Media Training: Taking Our Own Advice

Over the course of our careers, we’ve both spent endless hours in media and messaging training sessions with our clients, where either we alone–or, more often, with a professional media trainer–put these folks through the paces before they were to appear on television. We worked on key messages, body language, posture, wardrobe, verbal and physical tics (i.e. ums, uhs and frequent repetition of a word or phrase like “absolutely,” “exactly,” or “I think”) and, most importantly, how to take control of an interview.

Sometimes, we witnessed the transformation of a raw natural talent into a superstar. Other times, we came to the conclusion that no amount of training would ever make a person into a TV personality. But regardless, we never realized how truly difficult it is to prep for a television appearance until we went through media training ourselves in preparation for the release of our book, Be Your Own Best Publicist.

We dedicate an entire chapter to using tips and tricks from the best media trainers, TV producers and on-air talent in the industry to help anyone prepare for a job interview, presentation or speaking engagement, so we knew it would be a good idea to be the trainees for once instead of the trainers.

As a result, we have a newfound respect for the people we’ve sat in those sessions with because the truth is: it’s hard work to come across as comfortable, confident and knowledgeable when there’s a video camera in your face. Here are some lessons we learned about how to knock a TV interview out of the ballpark:

1. Do your homework: We wrote an entire book about how to use PR techniques to get noticed, hired and rewarded in the workplace. But as much as you think you know, everyone can benefit from a refresher (including us!). Before our first media training session, we hadn’t re-read the book closely enough or settled on the key points we wanted to get across and, guess what, it showed! In Be Your Own Best Publicist, we talk about how winging it is never advised, even if you think you’re good off the cuff. You’ll always do better with a little preparation. We learned that firsthand when we had to cover our eyes to watch ourselves on tape for the first time. It was not one of our shining moments!

2. Be you (just the best possible version of you): People say that on your wedding day you want to look like yourself, but better. Your hair should be perfect, your makeup in place, your skin glowing (and for the grooms, be clean-shaven with a fresh hair cut). The same goes for appearing on television. Even it’s just a practice session, you want to wear the right clothes and dial up your hair and makeup so you can see how you’ll come across on the big screen. The first time around, we wore muted, drab colors and minimal makeup–and it was not pretty to watch on TV. For the follow-up session, we picked bright colors, made sure our hair was off our face and applied a bit more makeup and powder than usual. Boy, did that extra care make a difference. We looked better and, as a result, felt more confident.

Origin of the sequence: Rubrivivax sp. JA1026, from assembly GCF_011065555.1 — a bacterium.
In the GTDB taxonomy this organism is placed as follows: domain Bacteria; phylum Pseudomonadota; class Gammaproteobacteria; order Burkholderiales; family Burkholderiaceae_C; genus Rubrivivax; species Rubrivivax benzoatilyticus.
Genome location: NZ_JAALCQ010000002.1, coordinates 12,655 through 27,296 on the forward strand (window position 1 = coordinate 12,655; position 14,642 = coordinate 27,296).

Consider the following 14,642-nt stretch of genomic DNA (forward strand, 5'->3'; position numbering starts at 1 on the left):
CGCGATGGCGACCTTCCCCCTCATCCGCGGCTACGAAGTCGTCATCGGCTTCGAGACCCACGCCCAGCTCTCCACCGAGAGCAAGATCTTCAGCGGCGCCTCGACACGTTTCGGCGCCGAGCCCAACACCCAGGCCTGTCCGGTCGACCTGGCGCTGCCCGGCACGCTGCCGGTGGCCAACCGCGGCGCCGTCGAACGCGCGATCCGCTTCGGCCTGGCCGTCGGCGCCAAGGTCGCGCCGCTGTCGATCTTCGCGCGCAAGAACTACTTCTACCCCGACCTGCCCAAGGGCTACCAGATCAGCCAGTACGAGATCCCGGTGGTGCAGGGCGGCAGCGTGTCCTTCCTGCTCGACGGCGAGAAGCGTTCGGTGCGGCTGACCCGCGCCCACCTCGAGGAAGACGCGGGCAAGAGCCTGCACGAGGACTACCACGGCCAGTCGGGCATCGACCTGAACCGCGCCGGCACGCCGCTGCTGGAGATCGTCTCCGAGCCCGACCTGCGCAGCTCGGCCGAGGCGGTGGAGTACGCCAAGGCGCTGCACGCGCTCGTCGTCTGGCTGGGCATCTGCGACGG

3. Keep it short and clear: A typical live television interview is 3-5 minutes long but when you’re the one being interviewed, it feels more like 3-5 seconds. Often you won’t be able to get to everything you want to discuss during that time so have your 3-4 key messages down and make sure you are able to address them in a simple, snappy way. Every second counts so if you can avoid “fillers” or pauses and jump right into what you want to say, you’ll get more in. Unless you watch yourself on camera, you likely won’t realize that most of us subconsciously use certain words or have nervous tics that will interfere with getting the message across in the time you have. For example, in our mock interviews, Jessica said “I think” often and Meryl used “actually” more than she would in real life. If we cut those words out, we’ll have time to give one more tip.

4. Use anecdotes, stats and examples: The best interviews are when a tip is followed by a real life example or backup information like an interesting statistic. It brings the advice to life in a way that viewers will understand and relate to. When we prepared for our second round of training, we made sure to have stories and info to illustrate our messages–and it made us far more engaging to listen to.

5. Dial your energy up to 11: We always tell our clients that they should wear more makeup and have higher energy on TV than they ever would in real life–almost to the point of feeling ridiculous. But to someone watching, they’ll seem normal. It’s really true. You want to smile, use hand gestures, have inflection in your voice and come across as excited about sharing the information you have. According to studies done at Princeton, Harvard and NYU, you have 1/10 of a second to make an impression. If you don’t come out of the gate in a TV interview with passion and enthusiasm, you’ll lose your viewer (and probably won’t get invited back).

Lastly, we learned that being on TV is invigorating, rewarding–and exhausting! But as we embark on our media tour for the book, we hope that we’ll gets lots of opportunities to share the wisdom we collected in Be Your Own Best Publicist with television viewers because, at the end of the day, our true goal is to help people stand out in the workplace in a positive way.

And we must give a special shout out to our fabulous media trainer–Joyce Newman of The Newman Group–who was patient and honest with us and gave generously of her time (and her advice, which is in the book for everyone to benefit from) to make sure we were ready for the big time.


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